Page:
I thought Tribe should have been in Mark's PB rules and thought it was weird when human connections weren't included in the list. I do understand why one might want to leave it out, though, because if you follow that topic too far down the rabbit hole it gets political and starts to undermine the myth of the nuclear family being the "natural" social structure of humans.

    Anyway, I'll use my life as an example. Starts with a narcissistic father and a passive mother (from a long line of others like them and each generation getting progressively more isolated and mentally ill). The ONLY way I made it out was by the influence of elementary school teachers that gave a s**t. Fast-forward to my life now. Few family connections due to above and my husband and I decided not to have children for environmental reasons. So...I've had to fill my need for tribe/family with friends. I am making a greater effort to really search out people with similar worldviews and overlook trivial character "flaws" (that would have been deal-breakers in the past) in order to have many strong, trusting, human relationships. I crave time with children and also with other women. I think that's natural. Most women fill the first need by having children - but then I've witnessed many of my friends become isolated by the insane time requirements involved in both working and taking care of children. Tribe solves that problem.

    It's a really difficult thing to do. This social system depends on competition between individuals and that leads to isolation. One of the things I've done is to stop comparing myself to other women. Women do this all the time and it's so counter-productive!

    Anyway, there is a lot more to this but I thought I'd at least throw the idea out there.

  6. #46
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    While sapiens was very social, neanderthal was not. Males were largely intolerant of each other, limiting the average group to between 3 and seven members, mostly female, if I recall correctly. So base your "need" for humans on your ancestry, not on textbook norms.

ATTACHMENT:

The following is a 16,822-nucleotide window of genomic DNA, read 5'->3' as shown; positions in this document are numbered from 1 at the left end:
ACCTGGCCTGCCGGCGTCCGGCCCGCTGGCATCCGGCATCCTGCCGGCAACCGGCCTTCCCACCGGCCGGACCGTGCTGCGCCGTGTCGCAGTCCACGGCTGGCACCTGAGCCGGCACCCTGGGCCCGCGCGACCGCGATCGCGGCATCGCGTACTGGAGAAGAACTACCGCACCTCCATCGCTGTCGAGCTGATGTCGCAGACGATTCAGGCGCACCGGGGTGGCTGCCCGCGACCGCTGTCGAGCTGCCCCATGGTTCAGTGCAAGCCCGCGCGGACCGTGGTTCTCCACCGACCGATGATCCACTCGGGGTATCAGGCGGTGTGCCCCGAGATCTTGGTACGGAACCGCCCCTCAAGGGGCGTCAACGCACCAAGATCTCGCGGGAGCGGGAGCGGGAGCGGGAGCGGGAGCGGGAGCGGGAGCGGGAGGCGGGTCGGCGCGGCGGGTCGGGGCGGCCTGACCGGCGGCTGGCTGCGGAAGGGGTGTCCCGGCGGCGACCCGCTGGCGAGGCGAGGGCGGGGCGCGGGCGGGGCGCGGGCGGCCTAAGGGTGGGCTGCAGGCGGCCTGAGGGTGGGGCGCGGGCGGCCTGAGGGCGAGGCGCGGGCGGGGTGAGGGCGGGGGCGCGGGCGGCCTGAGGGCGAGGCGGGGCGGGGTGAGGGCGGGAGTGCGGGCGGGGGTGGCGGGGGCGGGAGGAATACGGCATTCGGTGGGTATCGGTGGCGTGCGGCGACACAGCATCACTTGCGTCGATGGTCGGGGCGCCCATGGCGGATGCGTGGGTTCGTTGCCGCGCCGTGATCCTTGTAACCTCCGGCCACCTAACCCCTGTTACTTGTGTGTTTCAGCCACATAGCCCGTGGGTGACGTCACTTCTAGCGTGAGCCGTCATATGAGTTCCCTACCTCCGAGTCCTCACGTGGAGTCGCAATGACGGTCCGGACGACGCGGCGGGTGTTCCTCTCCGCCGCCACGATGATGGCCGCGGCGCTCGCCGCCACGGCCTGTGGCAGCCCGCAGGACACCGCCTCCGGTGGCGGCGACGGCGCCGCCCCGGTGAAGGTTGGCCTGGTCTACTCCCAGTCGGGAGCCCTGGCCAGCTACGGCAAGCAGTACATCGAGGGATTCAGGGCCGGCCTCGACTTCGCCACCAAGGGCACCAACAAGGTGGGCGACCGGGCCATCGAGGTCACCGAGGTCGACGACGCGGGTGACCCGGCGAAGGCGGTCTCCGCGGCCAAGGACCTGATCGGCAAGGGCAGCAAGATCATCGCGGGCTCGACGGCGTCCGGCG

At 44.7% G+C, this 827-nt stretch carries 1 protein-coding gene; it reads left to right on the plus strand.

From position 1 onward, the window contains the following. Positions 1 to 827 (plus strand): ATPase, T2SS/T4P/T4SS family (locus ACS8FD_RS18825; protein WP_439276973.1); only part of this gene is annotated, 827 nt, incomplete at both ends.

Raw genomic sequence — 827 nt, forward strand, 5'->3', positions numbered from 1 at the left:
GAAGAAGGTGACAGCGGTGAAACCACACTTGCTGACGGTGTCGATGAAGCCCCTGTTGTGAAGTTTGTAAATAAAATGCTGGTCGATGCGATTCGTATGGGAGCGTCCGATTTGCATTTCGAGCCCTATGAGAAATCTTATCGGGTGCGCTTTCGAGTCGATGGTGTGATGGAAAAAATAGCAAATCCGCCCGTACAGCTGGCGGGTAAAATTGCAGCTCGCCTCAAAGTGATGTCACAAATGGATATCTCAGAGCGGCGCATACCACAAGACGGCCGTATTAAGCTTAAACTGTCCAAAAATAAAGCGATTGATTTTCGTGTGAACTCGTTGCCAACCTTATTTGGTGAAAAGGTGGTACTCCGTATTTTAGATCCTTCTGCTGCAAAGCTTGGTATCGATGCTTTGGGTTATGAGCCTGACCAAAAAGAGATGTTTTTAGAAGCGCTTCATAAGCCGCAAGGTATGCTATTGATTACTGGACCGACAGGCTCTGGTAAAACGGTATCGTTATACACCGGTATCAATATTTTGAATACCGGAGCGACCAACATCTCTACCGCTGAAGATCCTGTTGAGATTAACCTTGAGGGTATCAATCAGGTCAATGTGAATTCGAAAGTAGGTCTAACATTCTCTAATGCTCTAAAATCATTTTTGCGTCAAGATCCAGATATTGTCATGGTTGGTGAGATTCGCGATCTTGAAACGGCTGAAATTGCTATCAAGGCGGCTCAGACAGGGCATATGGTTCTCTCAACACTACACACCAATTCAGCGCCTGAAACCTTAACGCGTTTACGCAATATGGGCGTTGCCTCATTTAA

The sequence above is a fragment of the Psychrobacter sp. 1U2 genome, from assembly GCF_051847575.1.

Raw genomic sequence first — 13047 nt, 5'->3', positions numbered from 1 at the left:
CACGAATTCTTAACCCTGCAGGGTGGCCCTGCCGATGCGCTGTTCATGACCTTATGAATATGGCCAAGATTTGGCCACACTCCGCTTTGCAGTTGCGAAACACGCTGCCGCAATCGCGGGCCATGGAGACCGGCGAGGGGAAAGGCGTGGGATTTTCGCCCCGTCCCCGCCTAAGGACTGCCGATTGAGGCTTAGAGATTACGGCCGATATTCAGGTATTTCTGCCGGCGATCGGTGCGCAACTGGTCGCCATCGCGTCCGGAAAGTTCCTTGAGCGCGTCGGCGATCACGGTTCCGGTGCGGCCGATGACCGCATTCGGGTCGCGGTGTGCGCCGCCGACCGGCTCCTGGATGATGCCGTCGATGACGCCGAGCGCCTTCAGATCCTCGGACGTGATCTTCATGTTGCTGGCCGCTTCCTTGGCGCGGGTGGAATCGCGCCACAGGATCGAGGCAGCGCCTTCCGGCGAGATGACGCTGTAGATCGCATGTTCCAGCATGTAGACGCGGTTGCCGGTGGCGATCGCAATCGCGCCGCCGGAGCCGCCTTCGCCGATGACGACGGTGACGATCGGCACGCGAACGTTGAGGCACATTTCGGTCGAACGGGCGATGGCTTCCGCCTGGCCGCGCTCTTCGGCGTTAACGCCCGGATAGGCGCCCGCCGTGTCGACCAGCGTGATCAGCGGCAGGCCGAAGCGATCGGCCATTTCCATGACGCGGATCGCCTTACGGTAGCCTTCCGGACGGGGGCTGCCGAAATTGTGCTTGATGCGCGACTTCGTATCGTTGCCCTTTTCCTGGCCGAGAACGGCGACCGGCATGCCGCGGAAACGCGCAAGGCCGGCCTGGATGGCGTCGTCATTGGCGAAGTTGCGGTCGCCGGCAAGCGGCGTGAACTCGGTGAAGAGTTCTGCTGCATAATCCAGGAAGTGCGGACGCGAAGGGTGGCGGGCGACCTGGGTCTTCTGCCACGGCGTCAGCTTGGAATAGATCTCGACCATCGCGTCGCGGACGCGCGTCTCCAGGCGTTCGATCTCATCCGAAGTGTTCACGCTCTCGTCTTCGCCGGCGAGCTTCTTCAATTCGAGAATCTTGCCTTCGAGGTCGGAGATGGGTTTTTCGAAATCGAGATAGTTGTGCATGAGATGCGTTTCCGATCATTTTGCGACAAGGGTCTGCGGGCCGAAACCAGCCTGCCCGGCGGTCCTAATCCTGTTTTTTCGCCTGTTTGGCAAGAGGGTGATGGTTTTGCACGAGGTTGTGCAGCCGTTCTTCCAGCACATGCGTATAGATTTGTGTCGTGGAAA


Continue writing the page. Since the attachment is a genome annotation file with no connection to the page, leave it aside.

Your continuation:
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    I crave time with children and also with other women. I think that's natural. Most women fill the first need by having children - but then I've witnessed many of my friends become isolated by the insane time requirements involved in both working and taking care of children. Tribe solves that problem.
    Don't kid yourself. Time with other people's children is not the same as rising your own. I thought I would be an old maid. I have a graduate degree and studied and worked in a man dominated field. I don't like other children. I never hold one till they put my daughter in my hands. It takes insane amount of time, energy and thought. It is the best thing that ever happened to me, and the most interesting project, raising this human and seeing her turn form the dearest peace of meat into a real person.
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  8. #48
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    Quote Originally Posted by Knifegill View Post
    While sapiens was very social, neanderthal was not. Males were largely intolerant of each other, limiting the average group to between 3 and seven members, mostly female, if I recall correctly. So base your "need" for humans on your ancestry, not on textbook norms.
    I'm not following Knifegill. Can you expand on that a little?

  9. #49
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    Leida - I'm sure you're right - that it is definitely not the same. I'm just not willing to create another industrial human for my own selfish desire to feel that experience.

  10. #50
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    Many people have neanderthal genes. That is known. But some theories suggest that many autism traits may be neanderthal behavior to a degree, or a distorted form of it. Some evidence that supports these ideas include high-protein diets being effective in controlling a lot of asperger's traits, and neanderthal was a big game hunter.

    The Neanderthal Theory of Autism

    Ticket to Elsewhere

    Neanderthal theory of Autism and occipital bun - General Autism Discussion

    Neanderthal anatomy - Wikipedia, the free encyclopedia Check those traits against some autistic people!